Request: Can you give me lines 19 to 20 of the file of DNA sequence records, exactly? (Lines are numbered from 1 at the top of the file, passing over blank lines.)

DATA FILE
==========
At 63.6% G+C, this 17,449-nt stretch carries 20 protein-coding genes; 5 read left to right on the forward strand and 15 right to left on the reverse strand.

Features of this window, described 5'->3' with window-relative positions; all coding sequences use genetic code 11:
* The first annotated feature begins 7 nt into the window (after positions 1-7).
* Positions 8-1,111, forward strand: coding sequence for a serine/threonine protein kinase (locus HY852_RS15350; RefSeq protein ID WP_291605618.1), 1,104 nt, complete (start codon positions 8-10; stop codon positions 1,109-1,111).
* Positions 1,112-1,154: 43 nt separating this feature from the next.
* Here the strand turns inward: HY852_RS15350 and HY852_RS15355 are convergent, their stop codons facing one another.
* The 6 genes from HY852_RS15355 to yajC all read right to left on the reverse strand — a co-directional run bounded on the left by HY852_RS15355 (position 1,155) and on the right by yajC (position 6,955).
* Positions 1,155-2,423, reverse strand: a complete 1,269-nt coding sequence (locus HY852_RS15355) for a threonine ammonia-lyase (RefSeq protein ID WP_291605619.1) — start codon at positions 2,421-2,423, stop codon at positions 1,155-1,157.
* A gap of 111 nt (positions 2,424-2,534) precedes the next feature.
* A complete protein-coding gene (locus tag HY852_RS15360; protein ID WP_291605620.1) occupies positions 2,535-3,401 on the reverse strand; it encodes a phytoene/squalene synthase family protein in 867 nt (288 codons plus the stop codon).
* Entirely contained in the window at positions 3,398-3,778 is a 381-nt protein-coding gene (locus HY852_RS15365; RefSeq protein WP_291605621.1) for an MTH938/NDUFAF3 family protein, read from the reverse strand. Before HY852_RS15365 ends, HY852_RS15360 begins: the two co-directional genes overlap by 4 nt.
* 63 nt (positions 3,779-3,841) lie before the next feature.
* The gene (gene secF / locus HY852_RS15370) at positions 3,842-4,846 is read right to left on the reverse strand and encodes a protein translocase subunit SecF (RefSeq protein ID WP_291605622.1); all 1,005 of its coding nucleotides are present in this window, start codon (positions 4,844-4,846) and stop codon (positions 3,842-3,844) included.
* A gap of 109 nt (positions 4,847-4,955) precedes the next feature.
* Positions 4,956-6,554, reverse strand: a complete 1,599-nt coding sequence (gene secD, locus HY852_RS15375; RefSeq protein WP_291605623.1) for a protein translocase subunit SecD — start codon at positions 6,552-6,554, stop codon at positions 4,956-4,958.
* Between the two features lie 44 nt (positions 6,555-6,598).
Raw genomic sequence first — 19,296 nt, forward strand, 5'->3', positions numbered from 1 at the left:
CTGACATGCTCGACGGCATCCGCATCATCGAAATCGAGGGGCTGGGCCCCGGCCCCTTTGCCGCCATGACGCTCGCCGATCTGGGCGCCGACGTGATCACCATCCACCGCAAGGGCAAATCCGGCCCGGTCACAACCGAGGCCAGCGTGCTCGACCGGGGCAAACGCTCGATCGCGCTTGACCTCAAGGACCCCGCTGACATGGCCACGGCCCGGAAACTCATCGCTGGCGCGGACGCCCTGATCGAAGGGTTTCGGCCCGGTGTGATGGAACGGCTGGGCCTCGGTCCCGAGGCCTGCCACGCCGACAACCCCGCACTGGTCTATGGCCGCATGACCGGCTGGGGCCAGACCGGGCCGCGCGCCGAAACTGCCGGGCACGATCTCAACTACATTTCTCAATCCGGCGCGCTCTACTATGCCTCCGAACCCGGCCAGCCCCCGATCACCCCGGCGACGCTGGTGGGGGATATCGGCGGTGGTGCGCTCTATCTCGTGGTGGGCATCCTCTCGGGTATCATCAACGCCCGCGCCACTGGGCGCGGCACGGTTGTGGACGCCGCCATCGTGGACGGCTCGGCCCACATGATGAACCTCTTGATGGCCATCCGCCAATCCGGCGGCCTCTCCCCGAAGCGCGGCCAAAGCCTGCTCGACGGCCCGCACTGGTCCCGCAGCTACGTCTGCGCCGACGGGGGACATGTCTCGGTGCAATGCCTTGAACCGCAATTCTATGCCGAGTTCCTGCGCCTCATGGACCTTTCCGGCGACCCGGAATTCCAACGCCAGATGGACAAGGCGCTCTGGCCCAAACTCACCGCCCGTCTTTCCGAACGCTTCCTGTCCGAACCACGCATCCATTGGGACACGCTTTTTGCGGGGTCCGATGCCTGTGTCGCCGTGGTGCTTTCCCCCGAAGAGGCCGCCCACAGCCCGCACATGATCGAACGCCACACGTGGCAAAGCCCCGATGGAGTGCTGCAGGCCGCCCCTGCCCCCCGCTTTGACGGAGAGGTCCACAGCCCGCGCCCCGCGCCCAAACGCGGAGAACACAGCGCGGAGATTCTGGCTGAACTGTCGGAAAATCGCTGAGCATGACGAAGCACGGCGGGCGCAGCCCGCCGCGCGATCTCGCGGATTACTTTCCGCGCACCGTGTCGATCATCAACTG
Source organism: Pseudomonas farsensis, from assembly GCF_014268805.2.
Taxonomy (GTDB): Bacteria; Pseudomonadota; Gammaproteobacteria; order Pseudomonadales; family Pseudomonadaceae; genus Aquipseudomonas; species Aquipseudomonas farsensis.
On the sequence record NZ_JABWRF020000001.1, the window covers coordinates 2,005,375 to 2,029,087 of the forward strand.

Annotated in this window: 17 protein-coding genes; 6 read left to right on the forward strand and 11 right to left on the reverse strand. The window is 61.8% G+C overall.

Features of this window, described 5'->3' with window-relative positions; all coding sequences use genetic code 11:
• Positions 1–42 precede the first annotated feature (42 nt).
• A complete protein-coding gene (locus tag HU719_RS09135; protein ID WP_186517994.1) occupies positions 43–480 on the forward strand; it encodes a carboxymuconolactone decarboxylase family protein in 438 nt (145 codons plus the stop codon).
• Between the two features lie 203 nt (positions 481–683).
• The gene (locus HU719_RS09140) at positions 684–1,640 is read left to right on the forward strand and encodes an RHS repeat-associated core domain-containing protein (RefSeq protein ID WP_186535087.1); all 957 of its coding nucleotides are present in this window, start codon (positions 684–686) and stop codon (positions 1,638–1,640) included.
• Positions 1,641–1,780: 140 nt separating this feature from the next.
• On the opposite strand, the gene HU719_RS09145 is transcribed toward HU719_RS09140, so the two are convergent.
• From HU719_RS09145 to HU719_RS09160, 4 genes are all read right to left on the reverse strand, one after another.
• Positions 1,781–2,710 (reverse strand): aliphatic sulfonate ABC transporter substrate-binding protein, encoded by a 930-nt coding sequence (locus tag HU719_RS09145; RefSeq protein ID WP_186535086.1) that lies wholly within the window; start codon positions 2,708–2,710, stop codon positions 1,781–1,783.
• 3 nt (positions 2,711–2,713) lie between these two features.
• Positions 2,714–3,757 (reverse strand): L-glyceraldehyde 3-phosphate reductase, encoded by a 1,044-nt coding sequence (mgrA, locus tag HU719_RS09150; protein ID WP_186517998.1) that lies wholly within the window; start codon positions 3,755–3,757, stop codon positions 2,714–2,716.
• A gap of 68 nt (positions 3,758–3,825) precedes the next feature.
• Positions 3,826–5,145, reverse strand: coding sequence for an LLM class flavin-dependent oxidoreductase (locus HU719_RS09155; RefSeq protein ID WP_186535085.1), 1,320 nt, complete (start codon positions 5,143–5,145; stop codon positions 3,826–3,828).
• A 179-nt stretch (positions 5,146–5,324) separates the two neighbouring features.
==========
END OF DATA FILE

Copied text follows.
Source organism: Pseudomonas farsensis, from assembly GCF_014268805.2.
Taxonomy (GTDB): Bacteria; Pseudomonadota; Gammaproteobacteria; order Pseudomonadales; family Pseudomonadaceae; genus Aquipseudomonas; species Aquipseudomonas farsensis.